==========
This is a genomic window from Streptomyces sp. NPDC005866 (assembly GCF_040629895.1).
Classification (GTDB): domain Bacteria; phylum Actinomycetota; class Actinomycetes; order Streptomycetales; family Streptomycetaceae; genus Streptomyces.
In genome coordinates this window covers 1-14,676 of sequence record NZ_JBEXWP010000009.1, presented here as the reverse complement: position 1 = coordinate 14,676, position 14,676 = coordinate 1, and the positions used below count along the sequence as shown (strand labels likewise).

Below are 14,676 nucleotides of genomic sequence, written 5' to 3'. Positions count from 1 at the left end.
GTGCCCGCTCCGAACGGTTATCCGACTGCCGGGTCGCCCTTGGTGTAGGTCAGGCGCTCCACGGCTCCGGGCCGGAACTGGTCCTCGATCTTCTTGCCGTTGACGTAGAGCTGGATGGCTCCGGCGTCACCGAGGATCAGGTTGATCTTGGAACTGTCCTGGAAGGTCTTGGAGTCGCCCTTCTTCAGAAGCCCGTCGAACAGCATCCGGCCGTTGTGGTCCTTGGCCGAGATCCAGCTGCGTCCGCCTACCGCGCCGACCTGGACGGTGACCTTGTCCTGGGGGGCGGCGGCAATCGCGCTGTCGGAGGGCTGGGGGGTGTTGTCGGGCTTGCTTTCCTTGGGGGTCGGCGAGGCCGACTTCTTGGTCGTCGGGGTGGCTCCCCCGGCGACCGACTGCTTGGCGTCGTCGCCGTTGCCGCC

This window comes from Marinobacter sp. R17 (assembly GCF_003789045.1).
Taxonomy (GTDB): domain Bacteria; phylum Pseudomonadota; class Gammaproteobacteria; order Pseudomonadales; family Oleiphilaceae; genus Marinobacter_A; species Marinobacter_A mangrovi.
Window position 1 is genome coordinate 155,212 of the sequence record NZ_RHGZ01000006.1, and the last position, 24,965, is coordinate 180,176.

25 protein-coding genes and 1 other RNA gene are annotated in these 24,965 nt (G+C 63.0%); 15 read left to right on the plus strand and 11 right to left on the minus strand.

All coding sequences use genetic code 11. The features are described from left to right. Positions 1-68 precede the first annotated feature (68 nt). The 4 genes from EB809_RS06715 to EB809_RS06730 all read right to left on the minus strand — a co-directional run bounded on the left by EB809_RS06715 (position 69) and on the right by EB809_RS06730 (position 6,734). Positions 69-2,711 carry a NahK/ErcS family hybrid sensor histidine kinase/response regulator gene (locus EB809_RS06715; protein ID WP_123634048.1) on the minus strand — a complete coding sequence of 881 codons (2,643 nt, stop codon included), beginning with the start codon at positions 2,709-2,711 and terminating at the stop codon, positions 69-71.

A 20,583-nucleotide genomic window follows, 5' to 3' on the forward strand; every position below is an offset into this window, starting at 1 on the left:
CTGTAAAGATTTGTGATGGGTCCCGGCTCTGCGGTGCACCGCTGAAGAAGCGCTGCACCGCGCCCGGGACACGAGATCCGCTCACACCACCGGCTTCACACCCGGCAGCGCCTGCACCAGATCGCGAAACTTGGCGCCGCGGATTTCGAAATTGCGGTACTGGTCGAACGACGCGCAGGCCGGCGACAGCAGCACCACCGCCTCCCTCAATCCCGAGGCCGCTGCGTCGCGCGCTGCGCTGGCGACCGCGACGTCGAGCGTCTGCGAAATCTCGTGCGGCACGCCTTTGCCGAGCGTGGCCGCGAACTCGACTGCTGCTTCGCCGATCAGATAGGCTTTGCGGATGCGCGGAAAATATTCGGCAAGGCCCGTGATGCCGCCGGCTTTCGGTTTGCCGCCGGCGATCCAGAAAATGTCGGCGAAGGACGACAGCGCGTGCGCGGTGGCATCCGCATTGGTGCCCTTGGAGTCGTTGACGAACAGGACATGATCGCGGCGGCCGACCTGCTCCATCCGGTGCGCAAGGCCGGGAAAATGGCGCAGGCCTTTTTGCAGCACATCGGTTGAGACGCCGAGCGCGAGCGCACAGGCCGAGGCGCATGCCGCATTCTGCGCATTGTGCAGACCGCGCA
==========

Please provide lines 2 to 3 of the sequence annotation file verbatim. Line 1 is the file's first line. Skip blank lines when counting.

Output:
Classification (GTDB): domain Bacteria; phylum Actinomycetota; class Actinomycetes; order Streptomycetales; family Streptomycetaceae; genus Streptomyces.
In genome coordinates this window covers 1-14,676 of sequence record NZ_JBEXWP010000009.1, presented here as the reverse complement: position 1 = coordinate 14,676, position 14,676 = coordinate 1, and the positions used below count along the sequence as shown (strand labels likewise).